Ice melting in Antarctica affecting Earth's rotation and timekeeping: Study

Author Duncan Agnew explained that because the Earth doesn't always rotate at the same speed, the UTC consists of discontinuities

The ice melting was measured by satellite gravity (photo: National Herald archives)
The ice melting was measured by satellite gravity (photo: National Herald archives)
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Ice melting in Greenland and Antarctica, driven by global warming, is affecting timekeeping the world over by slowing down the Earth's rotating speed, according to a new research.

As a result, a second might need to be deducted from the Coordinated Universal Time (UTC) three years later than otherwise, it found.

The study author, Duncan Agnew, explained that because the Earth doesn't always rotate at the same speed, the UTC consists of discontinuities.

Since 1972, all discontinuities have required that a 'leap second' be added, because many networked activities like computing and financial markets require the consistent, standardised and precise timescale provided by the UTC, he said.

Agnew is a geophysicist at Scripps Institution of Oceanography at University of California San Diego, US.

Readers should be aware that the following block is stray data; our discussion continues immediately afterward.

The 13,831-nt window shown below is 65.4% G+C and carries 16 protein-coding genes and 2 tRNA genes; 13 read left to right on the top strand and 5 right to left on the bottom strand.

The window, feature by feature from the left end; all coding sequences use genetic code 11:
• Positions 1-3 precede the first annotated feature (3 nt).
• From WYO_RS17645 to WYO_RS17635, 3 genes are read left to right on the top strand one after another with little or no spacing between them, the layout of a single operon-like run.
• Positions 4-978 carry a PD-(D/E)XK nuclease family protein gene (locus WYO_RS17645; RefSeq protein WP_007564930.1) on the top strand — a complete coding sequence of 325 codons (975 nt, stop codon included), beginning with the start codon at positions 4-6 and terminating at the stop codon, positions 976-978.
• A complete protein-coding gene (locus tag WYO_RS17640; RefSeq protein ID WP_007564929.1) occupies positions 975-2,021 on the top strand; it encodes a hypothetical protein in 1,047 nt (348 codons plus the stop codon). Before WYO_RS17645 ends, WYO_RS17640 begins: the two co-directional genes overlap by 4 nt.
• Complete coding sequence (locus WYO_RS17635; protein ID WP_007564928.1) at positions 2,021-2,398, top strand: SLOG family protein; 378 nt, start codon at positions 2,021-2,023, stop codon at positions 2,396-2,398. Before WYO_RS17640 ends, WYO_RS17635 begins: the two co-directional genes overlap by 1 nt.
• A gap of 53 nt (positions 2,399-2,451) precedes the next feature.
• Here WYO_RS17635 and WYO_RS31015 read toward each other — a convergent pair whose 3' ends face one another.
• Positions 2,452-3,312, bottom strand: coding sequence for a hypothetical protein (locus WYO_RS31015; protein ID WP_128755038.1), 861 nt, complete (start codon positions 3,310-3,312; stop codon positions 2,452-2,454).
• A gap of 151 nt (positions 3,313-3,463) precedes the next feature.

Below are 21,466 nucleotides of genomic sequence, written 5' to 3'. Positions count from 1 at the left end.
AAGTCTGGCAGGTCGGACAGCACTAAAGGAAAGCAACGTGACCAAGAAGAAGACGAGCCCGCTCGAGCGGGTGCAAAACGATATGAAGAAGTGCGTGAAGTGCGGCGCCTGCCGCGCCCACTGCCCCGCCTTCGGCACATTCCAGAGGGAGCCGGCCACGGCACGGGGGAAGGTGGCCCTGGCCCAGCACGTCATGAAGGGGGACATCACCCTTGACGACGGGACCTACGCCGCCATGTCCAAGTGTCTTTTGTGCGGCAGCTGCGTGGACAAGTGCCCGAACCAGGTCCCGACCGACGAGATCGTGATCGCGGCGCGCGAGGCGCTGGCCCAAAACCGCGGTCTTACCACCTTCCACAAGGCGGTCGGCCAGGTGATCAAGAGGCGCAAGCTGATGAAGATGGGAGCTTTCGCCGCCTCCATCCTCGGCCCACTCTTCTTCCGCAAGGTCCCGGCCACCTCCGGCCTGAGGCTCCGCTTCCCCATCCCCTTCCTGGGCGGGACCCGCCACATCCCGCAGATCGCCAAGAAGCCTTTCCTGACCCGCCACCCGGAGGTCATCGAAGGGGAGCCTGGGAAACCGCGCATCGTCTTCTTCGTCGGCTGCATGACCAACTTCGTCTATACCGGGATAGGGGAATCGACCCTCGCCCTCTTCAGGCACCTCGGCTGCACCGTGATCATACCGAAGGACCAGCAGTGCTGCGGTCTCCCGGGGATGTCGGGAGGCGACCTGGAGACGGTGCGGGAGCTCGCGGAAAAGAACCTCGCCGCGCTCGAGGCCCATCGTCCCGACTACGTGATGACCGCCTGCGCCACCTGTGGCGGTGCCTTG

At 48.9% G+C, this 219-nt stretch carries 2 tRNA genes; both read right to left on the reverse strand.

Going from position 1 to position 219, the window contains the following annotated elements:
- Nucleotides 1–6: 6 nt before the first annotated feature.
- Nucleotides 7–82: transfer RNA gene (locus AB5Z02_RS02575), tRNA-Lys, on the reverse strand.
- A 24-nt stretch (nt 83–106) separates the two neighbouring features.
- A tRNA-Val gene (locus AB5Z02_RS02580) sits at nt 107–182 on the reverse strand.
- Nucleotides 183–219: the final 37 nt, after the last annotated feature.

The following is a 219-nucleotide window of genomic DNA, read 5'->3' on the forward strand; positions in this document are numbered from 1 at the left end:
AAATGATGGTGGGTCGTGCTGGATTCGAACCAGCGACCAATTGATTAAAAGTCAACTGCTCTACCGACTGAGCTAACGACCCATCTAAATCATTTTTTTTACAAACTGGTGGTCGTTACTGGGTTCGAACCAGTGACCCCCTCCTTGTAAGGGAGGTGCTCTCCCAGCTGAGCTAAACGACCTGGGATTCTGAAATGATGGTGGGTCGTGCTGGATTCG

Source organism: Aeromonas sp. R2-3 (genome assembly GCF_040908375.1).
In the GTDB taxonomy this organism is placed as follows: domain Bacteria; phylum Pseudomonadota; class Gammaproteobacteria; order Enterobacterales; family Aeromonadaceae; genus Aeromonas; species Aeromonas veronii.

Using mathematical modelling, Agnew showed that the rate at which the Earth's liquid core rotates -- angular velocity -- has been slowing down. To compensate for this, the rotating speed of the solid Earth has steadily increased.

The compensatory effect comes from the fact that for a closed system such as the Earth, angular momentum -- the rate at which rotating speed changes -- is a conserved quantity and doesn't change, he explained.

His study has been published in the journal Nature.

He found that the effect of the solid Earth rotating faster has resulted in fewer leap seconds being needed to be added to the UTC in recent decades.

When extrapolated to the future, he predicted that a leap second will need to be deducted from the global primary standard of timekeeping as early as the year 2026.

However, Agnew also found that the increased melting of ice caps in Greenland and Antarctica has slowed down the Earth's rotation more rapidly than ever before and therefore, he estimated that the leap second will not need to be deducted until the year 2029.

The ice melting was measured by satellite gravity.

The findings suggested a possible problem for computer network timing, and thus, changes in the policy of aligning UTC to the Earth's rotation may need to be made earlier than currently planned, Agnew said.

He noted that if the melting of polar ice caps had not recently accelerated, the turning back of the UTC by a leap second would be required three years earlier - in 2026.

He also said that global warming and global timekeeping have become "inextricably linked" and may become more so in the future.

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